North-South antagonisms needled by tree ordinance
chart outlining how few trees are protected by proposed
In the last
50 years, half of the world’s forests have been razed to manufacture “premium”
beef and executive-grade ass wipes. (And, yes, we are including your boss in one
of those categories.) Industrial agriculture has played a huge role, as have the
expansion of cities.
Without a doubt the world needs more trees. Trees
absorb unhealthy pollutants (including climate-destabilizing CO2), help keep
smog levels in check, provide shade to offset the heat island effect, and much
But they don’t heal all wounds.
Concern that a proposed tree
headed to a Council vote next week will disproportionately punish
San Antonio’s South Side by setting a city-wide goal of 40-percent tree cover is
expected to inspire some debate this week, according to at least one South Side
Council aide. After all, ecologically speaking, trees are more of a North Side
thing, with Hill Country forests nudging in as they do. The South, meanwhile, is
dominated by the brushier South Texas plains ecosystem. So, to comply,
developers there will have to plant more trees, some are
It's a point even the greens recognize.
definitely going to be a disincentive, it seems to me, if you’re having to plant
in areas where historically its more a plains-type environment,” said Annalisa
Peace, director of the Greater Edwards
Don’t get her wrong. Peace praises the proposed
ordinance for its attempt to close a much-abused ag-exemption loophole that has
allowed too many land parcels to be clear-cut for development. She just worries
it doesn’t do enough to steer development away from the North Sides’ Camp
Bullis, golden-cheeked warblers, and the Edwards Aquifer recharge zone. She’d
like to see the tree canopy raised to 55 percent over the recharge zone to help
protect the city's primary source of drinking water.
“Our group wants to
develop on the south, downstream of the sensitive areas,” Peace said. “This
ordinance is slanted toward people that already have investments in those
environmentally sensitive areas [to the north].”
Richard Alles of the Citizens Tree Coalition
pushed for years to get to this point. And yet he calls it a “mythology” to say
that under this proposed ordinance “when a developer chops down a tree, he pays
a fee. In fact, it’s just the opposite.” [See his chart at top.]
starters, most trees are too small to be counted. Others are the wrong species.
Even more are discounted for being rooted in the right-of-way or along easements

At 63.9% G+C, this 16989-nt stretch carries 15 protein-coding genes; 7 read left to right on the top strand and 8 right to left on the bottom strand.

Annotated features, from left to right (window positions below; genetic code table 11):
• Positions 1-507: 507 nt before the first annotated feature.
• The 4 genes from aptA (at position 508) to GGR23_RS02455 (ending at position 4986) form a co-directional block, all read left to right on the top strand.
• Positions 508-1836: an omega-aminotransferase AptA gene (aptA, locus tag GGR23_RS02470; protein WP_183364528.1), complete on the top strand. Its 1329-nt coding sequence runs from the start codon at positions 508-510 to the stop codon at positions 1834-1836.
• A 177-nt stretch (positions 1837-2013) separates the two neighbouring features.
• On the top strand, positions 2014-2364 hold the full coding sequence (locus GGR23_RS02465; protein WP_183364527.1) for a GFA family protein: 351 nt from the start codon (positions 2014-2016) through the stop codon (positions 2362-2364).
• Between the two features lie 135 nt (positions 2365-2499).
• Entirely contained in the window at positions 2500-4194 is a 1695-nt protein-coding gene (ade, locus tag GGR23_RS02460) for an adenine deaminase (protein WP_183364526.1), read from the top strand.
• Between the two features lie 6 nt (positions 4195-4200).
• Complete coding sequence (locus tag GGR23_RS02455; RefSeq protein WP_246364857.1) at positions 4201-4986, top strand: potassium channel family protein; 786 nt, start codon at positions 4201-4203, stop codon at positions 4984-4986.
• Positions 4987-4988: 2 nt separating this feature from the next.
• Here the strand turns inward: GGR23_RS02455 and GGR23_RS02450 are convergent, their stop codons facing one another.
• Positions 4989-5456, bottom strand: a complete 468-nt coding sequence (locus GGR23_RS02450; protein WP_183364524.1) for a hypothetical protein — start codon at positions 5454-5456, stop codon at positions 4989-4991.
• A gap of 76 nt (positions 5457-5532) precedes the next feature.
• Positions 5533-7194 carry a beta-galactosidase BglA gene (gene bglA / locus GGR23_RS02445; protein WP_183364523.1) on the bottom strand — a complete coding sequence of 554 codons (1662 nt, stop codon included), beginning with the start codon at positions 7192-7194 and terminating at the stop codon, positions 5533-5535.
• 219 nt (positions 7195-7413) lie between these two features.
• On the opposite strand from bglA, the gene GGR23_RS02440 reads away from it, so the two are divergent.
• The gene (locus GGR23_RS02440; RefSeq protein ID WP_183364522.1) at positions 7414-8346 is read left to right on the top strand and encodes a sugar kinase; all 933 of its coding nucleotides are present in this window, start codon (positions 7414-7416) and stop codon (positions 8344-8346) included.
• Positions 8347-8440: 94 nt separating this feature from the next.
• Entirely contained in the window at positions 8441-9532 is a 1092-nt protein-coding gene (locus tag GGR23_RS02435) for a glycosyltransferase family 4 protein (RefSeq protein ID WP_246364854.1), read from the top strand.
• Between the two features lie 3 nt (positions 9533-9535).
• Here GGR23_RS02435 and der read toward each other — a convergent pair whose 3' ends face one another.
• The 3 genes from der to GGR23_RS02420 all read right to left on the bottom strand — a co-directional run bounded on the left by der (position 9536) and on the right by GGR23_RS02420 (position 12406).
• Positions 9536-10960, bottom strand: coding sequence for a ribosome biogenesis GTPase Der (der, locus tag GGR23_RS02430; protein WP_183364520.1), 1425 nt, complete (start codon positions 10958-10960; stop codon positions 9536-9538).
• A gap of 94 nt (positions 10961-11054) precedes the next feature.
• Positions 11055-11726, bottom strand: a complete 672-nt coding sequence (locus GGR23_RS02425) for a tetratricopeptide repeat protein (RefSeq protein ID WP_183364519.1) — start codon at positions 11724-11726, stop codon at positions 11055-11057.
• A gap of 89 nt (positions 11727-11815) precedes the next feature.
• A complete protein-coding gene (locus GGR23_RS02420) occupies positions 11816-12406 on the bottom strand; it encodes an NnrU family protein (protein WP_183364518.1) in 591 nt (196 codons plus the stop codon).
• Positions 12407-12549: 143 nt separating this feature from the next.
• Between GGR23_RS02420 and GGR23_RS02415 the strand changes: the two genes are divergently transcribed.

— which can make up a third or more of a lot.
“It’s so hard to get across
how week the ordinance is,” Alles said. “People look in the ordinance and they
see a number that says you have to preserve 35 percent of the significant trees.
They don’t read the part that says easements and rights-of-way are excluded.
They don’t realize, that’s a third of the land. And this percent, this 35
percent, that only applies to the remaining two-thirds of the land.
can destroy 80 percent of what’s on a site without paying a penny in
Keep that in mind as you read "final" canopy requirements:
step one is to bulk up the ordinance. When tree (that is: air, water, shade,
habitat) protection becomes real, then we can get all North-versus-South with
There could be something to South-Side objections if the ordinance
were a strong one. But tree people like Alles say as long as virtually any tree
can still be axed under it, the proposed ordinance is less of a
tree-preservation ordinance than a tree-planting directive. And it costs
developers a lot less to plant a tree that build around one. That alone keeps
the South attractive.
And yet it’s good to see some City leaders
reportedly thinking in ecological terms, even if only reflexively and in defense
of developers. Rooting on to that sort of thinking, San Antonio could take the
tree ordinance as an opportunity to push development out of the environmentally
sensitive North by making tree preservation as tough as possible. Then we could
protect our aquifer recharge zones and help direct future growth in a direction
with fewer environmental landmines.
Then, as the population shifts, some
of the disparities among school systems might even start to be addressed. Things
could get radical.
Posted by gharman on 4/27/2010 10:49:55 AM
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